Sunflower
February 18, 2016
Velvetleaf
February 18, 2016

Weeds are an annoying problem every homeowner faces. Both grassy and broadleaf variety of weeds can infest yards and turfs. Broadleaf weeds never merge well visually with existing grass and are difficult to mow and control.

Sweet clovers are one of the most common broadleaf weeds that pester homeowners. The sweet clover plant comes in two varieties, white sweet clover (Melilotus alba) and the yellow sweet clover (Melilotus officinals). Both varieties are quite invasive with the yellow one being most prominent.

In this article, we will see some facts about the sweet clover, and while we are at it, we will also see some tips to eliminate this weed.

What is Sweet clover?

Both the yellow and white sweet clover varieties are biennial leguminous plants. Both the plants are vegetative in their first year producing no flowers what so ever. The leaves of the sweet clover bear a characteristic ‘clover-like’ appearance.

In the second year of the growth, the plant appears prominently bushy with densely packed flowers on the top few inches of the elongated stem.

Interestingly, sweet clovers are indigenous to Europe and Asia and were brought to North America during the late 1600s. They were introduced as forage plants. Being leguminous, sweet clover fixes nitrogen in the soil and hence enriching the soil as they grow.

The plant prefers a loamy, calcareous soil and can tolerate partial shade.

How to manage Sweet clover?

Sweet clover infestation usually occurs during the late spring or early summer, and the plants put all their energy during the first year in developing a very robust root system.

The best way to control the weed and prevent its further spread by mechanical control during the first year of its growth cycle.

  • Small amounts of the weed present in your yard can be pulled out by hand with relative ease. If you want to pull them off in their second year of growth, the best time is May or June before the plant flowers.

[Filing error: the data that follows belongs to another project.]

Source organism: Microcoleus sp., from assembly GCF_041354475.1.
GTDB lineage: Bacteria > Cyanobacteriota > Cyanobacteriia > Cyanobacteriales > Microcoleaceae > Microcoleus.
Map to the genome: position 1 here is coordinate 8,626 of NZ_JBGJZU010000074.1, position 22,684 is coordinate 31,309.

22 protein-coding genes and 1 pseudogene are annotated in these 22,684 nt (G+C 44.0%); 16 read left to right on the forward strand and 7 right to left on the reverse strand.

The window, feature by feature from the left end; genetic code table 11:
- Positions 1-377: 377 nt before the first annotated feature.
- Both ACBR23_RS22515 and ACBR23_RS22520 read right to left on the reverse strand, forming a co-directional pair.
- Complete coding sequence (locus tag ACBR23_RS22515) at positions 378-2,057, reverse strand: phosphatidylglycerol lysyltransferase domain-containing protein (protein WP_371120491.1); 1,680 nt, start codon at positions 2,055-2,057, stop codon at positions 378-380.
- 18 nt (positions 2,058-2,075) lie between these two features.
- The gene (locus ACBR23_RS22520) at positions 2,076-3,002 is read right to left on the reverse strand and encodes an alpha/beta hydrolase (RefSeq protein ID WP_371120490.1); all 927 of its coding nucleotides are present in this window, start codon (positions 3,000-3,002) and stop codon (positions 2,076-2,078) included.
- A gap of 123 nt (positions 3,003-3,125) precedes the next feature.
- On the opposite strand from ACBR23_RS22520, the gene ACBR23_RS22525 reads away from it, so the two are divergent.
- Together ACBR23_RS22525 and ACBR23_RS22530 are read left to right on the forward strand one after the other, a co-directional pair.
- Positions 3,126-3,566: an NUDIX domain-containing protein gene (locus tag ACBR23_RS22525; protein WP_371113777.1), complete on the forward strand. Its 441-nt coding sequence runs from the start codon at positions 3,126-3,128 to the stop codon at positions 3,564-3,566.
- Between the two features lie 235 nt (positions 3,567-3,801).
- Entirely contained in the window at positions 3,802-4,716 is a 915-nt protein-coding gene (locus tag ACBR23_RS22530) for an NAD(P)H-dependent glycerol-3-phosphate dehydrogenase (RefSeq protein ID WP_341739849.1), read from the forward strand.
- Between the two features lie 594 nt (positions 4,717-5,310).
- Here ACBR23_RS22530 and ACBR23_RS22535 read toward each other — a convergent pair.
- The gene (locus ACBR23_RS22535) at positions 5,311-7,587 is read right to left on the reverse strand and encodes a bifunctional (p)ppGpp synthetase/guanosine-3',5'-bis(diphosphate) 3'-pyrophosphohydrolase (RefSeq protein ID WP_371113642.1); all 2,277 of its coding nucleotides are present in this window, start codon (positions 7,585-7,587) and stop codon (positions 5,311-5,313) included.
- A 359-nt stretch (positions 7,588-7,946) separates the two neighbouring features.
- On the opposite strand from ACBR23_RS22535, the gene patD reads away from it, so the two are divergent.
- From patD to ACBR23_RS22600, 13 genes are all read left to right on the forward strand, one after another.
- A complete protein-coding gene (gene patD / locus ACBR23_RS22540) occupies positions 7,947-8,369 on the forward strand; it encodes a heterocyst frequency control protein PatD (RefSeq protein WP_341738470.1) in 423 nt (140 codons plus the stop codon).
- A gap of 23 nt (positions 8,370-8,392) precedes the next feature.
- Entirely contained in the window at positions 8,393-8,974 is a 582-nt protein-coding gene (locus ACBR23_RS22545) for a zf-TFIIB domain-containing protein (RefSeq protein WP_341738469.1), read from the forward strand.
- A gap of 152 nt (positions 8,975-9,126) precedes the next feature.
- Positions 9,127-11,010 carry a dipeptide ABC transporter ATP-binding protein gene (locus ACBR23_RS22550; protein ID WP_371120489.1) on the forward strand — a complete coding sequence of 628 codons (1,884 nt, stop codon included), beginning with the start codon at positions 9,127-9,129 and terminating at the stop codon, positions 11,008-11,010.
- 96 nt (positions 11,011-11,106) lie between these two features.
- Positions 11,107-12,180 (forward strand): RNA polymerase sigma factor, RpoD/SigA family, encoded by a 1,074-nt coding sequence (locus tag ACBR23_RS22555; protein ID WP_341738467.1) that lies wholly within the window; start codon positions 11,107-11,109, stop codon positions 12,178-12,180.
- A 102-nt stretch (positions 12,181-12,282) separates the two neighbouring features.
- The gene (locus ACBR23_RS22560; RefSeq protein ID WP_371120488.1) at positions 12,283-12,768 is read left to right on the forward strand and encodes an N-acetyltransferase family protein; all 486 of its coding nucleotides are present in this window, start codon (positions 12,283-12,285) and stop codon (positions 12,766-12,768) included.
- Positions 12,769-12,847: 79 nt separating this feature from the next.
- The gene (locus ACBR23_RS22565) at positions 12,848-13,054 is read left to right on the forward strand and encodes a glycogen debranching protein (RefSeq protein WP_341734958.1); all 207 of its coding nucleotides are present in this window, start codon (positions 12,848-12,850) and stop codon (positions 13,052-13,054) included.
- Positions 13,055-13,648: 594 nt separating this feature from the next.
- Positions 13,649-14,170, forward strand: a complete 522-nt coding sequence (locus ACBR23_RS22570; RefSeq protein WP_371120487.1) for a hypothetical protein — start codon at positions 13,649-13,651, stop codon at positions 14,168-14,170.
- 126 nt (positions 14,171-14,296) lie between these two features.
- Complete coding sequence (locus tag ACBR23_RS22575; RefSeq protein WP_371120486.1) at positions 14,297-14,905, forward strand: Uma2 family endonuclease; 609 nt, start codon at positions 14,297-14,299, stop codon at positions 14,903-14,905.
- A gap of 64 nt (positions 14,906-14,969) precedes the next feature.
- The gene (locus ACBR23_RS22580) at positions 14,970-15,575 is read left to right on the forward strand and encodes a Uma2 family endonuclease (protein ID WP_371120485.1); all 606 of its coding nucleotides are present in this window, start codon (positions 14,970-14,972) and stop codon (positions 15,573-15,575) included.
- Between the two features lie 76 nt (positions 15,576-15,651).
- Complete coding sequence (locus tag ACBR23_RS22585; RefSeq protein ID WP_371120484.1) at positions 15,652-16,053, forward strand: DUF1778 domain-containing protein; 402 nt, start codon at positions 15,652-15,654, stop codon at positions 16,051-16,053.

• Pulling should be delayed until the plants develop sturdy stems that will not snap when you try to pull the weed out. As the first year is strictly vegetative, waiting for the right time should not be a problem.
  • Even after the complete elimination of the weed by pulling it out, it is necessary to determine whether there is any fresh growth the following spring.
  • The individual sweet clover plants can be found scattered throughout the yard if the yard had been infected before. Make sure to get rid of each and every plant as quickly as you can before they have a chance to flower.
  • Regular applications of pre and post-emergent weed control products is recommended to battle bad outbreaks. Hiring a lawn care service that provides year-round protection is recommended as part of a broader weed control management program.

Something to take home

Sweet clovers, both white and yellow, can be a really troubling weed. Although they can fix nitrogen in the soil and enrich it, and hence have a specific benefit on uncultivated lands, they have no place in your turf.

On a side note, the drug Warfarin, used as a blood thinner, was first isolated from the sweet clover plant. Although the plant is no longer the source of the drug, it is still an interesting bit of information!